UK: Liz Truss elected new prime minister and can exchange Boris Johnson
- September 6, 2022
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From the far right wing of the Conservative Party, former Foreign Minister Liz Truss has been chosen as the new Prime Minister of the United Kingdom in an internal election.
In an internal election of members of the Conservative Party, the parliamentarian and former Minister of Foreign Affairs Liz Truss was chosen as the new prime minister of the United Kingdom, as officially announced this Monday, 5th. Truss disputed the preference of party members against Rishi Sunakformer Minister of Finance.
Truss will replace the current representative, Boris Johnsonwho promised in July that he would step down amid reputational scandals involving the government.
As the Conservative Party has a majority in Parliament, the name chosen internally to lead the party in place of Johnson automatically becomes Prime Minister. (see below how the election works).
Truss had the most votes among Conservative Party members, out of more than 140,000 members who voted. The results were:
- Liz Truss: 81,326 votes from members (57.4%);
- Rishi Sunak: 60,399 (42.6%).
Among the Conservative Party parliamentarians, who also vote in the internal election and helped to delimit the two finalists, Sunak was the preferred one, which did not prevent the defeat of the former minister:
- Liz Truss: 113 votes from parliamentarians;
- Rishi Sunak: 137 votes.
The final straw for the change of government in the United Kingdom was an accusation of harassment against an allied parliamentarian who spilled over into the administration of Boris Johnson, who had appointed him to an important post in the government base shortly before.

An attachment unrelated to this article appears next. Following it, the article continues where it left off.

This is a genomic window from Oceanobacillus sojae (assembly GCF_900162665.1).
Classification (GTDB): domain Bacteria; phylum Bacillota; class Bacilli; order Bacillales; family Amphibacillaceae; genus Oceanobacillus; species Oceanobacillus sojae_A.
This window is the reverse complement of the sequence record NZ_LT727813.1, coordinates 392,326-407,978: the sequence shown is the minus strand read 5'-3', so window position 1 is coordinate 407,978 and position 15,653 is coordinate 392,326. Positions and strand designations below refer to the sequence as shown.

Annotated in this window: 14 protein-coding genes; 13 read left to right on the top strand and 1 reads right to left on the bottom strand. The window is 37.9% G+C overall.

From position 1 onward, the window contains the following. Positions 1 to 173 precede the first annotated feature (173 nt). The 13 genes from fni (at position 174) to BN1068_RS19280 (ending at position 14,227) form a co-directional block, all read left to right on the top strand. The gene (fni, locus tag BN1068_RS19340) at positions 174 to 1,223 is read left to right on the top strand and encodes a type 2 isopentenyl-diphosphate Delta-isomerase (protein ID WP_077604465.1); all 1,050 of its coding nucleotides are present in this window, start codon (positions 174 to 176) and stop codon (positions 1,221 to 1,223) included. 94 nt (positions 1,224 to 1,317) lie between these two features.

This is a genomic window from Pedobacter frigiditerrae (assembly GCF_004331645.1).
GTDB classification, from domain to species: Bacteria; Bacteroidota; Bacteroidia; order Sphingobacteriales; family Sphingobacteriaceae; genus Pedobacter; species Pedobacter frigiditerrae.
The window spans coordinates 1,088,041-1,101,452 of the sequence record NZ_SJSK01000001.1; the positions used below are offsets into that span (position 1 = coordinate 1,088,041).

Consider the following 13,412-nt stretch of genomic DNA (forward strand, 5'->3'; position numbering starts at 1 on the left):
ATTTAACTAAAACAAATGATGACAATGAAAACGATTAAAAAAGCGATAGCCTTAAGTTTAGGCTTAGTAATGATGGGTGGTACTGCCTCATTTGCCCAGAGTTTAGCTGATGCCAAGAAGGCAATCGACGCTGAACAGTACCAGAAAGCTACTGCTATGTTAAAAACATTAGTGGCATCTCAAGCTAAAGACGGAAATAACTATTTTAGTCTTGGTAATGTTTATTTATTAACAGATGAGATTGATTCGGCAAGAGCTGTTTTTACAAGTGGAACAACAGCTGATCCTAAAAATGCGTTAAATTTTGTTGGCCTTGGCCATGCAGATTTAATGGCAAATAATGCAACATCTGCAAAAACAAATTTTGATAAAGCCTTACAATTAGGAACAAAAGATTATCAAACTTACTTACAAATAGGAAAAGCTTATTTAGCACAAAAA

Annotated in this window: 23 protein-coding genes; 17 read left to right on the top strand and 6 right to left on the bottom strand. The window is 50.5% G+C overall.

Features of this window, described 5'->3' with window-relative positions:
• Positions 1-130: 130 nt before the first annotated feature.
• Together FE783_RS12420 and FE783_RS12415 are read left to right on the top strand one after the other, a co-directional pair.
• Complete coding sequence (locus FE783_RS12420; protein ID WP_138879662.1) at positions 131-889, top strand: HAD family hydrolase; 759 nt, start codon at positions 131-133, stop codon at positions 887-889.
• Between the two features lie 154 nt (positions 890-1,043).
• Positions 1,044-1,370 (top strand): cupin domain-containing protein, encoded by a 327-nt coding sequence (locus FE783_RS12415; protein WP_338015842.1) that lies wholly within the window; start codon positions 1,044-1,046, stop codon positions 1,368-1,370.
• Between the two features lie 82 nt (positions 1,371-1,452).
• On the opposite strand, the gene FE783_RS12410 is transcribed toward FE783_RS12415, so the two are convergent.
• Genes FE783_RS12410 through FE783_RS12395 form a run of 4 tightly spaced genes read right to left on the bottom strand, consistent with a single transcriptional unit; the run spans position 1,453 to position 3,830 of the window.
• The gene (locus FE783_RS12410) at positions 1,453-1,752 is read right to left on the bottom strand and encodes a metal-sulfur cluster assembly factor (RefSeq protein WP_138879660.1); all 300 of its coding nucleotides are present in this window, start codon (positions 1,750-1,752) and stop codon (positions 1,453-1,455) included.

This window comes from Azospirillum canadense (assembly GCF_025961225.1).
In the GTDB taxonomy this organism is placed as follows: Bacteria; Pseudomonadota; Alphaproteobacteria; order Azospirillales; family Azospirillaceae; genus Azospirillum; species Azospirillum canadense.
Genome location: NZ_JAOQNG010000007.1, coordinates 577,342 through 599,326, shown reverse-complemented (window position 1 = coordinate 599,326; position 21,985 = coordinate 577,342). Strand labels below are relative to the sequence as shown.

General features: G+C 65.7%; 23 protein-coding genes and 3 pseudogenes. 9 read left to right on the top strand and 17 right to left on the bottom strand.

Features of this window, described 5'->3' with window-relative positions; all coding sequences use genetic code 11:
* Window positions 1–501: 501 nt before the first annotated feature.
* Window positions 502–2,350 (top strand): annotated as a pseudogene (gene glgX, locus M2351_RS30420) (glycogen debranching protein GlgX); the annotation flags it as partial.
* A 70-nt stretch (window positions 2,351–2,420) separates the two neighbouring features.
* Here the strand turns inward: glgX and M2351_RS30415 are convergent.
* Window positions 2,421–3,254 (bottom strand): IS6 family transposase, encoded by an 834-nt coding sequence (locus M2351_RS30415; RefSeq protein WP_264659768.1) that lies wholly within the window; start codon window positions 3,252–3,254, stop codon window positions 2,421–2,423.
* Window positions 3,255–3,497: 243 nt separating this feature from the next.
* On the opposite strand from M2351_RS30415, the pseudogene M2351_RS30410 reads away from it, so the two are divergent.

But Johnson was already being criticized when he was accused of participating in parties at the official residence during the pandemic (scandal that became known as partygate) and high inflation, which exceeds 10% a year in the UK with inflationary pressures from the energy crisis and war in Ukraine.
The UK is made up of England, Scotland, northern Ireland and Wales, and the elected prime minister will have to govern regions that add up to more than 67 million people. The British ended 2021 as the fifth largest economy in the world, with a gross domestic product (GDP) of more than $3 trillion. The system of government is a parliamentary monarchy, with Queen Elizabeth II only being the head of state and the prime minister, the head of government, making political and economic decisions in practice.
Who is Liz Truss?
At 46 years old, Truss has been a parliamentarian since 2010 and, in recent years, was Minister of Foreign Affairs of the Johnson administration, taking an active part in the negotiations to implement Brexit, the United Kingdom’s exit from the European Union (EU).
The future prime minister promised in her campaign to accelerate reforms to, by the end of the year, end the remaining EU laws in the United Kingdom.
Sunak and Truss during debate: Former allies of Boris Johnson and only recently removed from the government, both promised liberal measures to reduce inflation and boost growth (Jonathan Hordle/ITV/Getty Images)
Like Johnson, Truss is seen as a “hard-liner” wing of the Conservative Party.
Before becoming chancellor, she also served in the cabinets of Conservative premiers Theresa May (2016-19) and David Cameron (2010-16), who preceded Boris Johnson.
During her professional career, the future prime minister also served as Minister of Education, Secretary of State for the Environment, Secretary of Justice, Chief Secretary of the Treasury and Secretary of State for International Trade, President of the Board of Trade and, lastly, as Minister for Women and Equality (already under the Johnson administration).